Parents without children in USA are happier than those with children

Parents in the United States generally are not as happy as those who aren't parents. Not only that, the U.S. has the largest "happiness gap" among parents compared to non-parents in 22 industrialized countries, according to a report by researchers at Baylor University, the University of Texas at Austin and Wake Forest University.
The report -- prepared for the Council on Contemporary Families housed at the University of Texas at Austin -- poses the question: "Why?" The answer: The relative lack of workplace "packages'' of policies such as paid sick time, paid vacation, flexible work hours and paid maternal or parental leave, said co-researcher Matthew Andersson, Ph.D., assistant professor of sociology at Baylor University and formerly a researcher at Yale University's Center for Research on Inequalities and the Life Course.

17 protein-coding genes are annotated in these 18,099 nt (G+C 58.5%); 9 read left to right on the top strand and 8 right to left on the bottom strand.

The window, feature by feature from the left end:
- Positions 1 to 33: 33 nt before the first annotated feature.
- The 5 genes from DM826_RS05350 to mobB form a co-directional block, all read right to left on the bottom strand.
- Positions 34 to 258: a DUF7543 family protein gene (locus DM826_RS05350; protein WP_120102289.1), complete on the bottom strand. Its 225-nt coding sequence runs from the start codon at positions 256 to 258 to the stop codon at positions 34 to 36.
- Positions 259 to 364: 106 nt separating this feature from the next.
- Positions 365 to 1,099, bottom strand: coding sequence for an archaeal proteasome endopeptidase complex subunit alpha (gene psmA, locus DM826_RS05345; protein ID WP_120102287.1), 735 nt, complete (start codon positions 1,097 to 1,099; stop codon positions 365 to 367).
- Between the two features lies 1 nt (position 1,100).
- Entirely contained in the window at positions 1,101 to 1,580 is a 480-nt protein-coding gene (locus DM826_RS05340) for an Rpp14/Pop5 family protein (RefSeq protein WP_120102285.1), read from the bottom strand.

"The United States, without any standard paid leave available to mothers or parents -- or any standard vacation or sick leave to support raising a dependent child -- falls strikingly behind all the other countries we examined in terms of providing for parents' happiness and overall well-being," he said.
In countries in which such policies are mandated by the government or industry, a smaller gap exists between parents and non-parents. "In fact, in those places, parents might be slightly happier," Andersson said.

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